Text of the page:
Rich Buckley Show: (do you think this guy is really named…”rich”???... a real estate podcaster named “rich”… sounds very convenient). Anyway…”Rich” talks about hot trends in California real estate. The program also includes interviews with successful real estate entrepreneurs and discussions on hot button issues.

Podcasts and their topics have expanded greatly in the last six months. You can find podcasts on Politics, Arts, Science, Business, Teen Issues, Computers and just about any other imaginable topic. In fact we have discussed the possiblilty of a "registry of deeds" stay tuned.

Tuesday, July 12, 2005

Social Security Number Update

As discussed earlier this month we have decided to take a sample of a small group of documents to determine how many contain social security numbers. The work began this morning. One employee has been assigned the task of reviewing record books from January 1, 1995 to June 30, 1995. This span, books "7353-7540" contains 187 books. The “Book, Page and Document Type” of records that contain social security numbers are being recorded on a spreadsheet to be analyzed later. Since each “page” of a book must be checked it will probably take a considerable amount of time to complete the test sample. It is a tedious process, but we have learned that large projects, which seemed insurmountable in the beginning, are managed with diligence. It is expected that the vast majority of these documents will be Massachusetts and Federal tax documents. This information will help us determine if we are dealing with hundreds or thousands of documents containing Social Security numbers. It is worth repeating that effective July 1, 2005 no document containing a social security number will be accepted for recording.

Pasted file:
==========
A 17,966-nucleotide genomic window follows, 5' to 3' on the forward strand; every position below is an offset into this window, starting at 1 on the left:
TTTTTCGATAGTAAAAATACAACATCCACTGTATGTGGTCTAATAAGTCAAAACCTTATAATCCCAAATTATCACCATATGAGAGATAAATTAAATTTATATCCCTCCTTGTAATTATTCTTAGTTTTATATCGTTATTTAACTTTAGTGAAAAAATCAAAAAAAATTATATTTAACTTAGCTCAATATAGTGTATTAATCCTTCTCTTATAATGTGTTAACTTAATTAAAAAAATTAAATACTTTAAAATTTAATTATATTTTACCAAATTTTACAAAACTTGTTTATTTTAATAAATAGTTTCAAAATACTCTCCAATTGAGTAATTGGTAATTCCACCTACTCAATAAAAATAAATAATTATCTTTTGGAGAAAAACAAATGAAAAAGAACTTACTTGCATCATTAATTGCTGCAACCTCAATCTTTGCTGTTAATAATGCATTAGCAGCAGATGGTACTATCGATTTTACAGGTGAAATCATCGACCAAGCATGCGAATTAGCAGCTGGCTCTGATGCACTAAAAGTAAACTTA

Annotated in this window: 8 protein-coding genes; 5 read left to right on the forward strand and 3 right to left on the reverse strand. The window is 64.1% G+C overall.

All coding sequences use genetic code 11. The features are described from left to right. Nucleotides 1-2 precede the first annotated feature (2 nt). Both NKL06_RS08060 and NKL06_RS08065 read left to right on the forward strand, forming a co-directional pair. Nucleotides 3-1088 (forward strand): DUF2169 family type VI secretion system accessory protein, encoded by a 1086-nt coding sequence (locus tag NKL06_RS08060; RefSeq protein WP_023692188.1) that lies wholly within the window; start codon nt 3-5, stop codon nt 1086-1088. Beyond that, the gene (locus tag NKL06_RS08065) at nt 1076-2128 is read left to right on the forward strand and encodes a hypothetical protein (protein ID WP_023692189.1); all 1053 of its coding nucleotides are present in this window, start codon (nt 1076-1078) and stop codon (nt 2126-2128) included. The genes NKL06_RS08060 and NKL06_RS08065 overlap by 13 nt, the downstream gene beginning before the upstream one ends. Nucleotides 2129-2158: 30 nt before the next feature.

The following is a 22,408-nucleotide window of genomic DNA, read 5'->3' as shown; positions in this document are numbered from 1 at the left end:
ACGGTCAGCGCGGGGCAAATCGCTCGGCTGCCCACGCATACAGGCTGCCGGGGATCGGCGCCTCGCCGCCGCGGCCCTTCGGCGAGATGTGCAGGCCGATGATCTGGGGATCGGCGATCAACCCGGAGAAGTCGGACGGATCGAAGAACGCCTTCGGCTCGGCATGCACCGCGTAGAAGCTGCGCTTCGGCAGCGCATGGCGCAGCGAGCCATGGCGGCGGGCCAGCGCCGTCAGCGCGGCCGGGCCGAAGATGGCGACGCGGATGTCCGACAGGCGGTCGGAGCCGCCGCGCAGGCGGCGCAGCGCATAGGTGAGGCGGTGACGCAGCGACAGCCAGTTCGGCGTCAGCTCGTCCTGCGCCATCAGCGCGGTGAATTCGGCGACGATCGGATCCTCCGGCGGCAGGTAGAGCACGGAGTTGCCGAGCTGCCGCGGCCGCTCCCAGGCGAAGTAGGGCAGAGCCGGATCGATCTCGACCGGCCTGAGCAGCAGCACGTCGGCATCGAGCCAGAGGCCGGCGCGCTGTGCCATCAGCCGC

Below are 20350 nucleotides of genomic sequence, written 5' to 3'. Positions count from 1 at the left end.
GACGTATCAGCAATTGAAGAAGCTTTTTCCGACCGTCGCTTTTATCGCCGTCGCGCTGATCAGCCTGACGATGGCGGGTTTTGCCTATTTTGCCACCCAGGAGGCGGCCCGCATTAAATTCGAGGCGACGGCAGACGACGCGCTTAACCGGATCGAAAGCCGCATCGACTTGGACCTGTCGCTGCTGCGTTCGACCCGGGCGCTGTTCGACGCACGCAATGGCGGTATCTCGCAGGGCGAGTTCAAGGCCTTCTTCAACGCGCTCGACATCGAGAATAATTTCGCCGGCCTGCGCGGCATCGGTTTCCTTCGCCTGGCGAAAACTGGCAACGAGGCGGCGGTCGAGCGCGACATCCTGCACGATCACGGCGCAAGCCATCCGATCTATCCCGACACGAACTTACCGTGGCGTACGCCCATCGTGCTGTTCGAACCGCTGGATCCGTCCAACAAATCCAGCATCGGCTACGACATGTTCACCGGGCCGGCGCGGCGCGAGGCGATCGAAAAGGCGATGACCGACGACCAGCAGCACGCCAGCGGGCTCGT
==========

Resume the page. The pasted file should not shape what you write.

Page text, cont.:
Monday, July 11, 2005

Peter Pan

Have you heard about Google Earth yet?…Well if you haven’t… you’re in for a treat. Google earth is a new satellite imagery based mapping system. It combines buildings and terrain with mapping capability. Google Earth allows you to “fly” around the world zooming in and out of satellite photos. Let me explained my first experience with Google Earth…When I first logged on I saw a map of the world…I picked a location. In this case it was my home. I typed the street name in the search field and hit enter (Wow…it was like a Disney ride)…The earth began to slowly turn …when the program found my home it zoomed in…closer and closer. Before I knew it I was looking at the roof of my house (now I know how Peter Pan felt)… spin the image left…spin the image right…tilt it… zoom even closer…closer (gee, I’ve got to mow the lawn). Let me see…I wonder were the nearest school is…simple, just check the “find school” option…the Dewing School appears…nearest train station…nearest water-way…it’s all right there. You can even combined multiple layers if you want…restaurants, video stores, grocery stores, gas stations, volcanoes (come on, in Tewksbury, I'd know about it...I think)…it all appears. Of course, the next logical step for digital mapping systems like “Google Earth” is to make the information available on your cell phone or PDA. The benefits would be incredible. You can try Google Earth at “”… It’s cheaper than going to Disney World…In fact it’s FREE.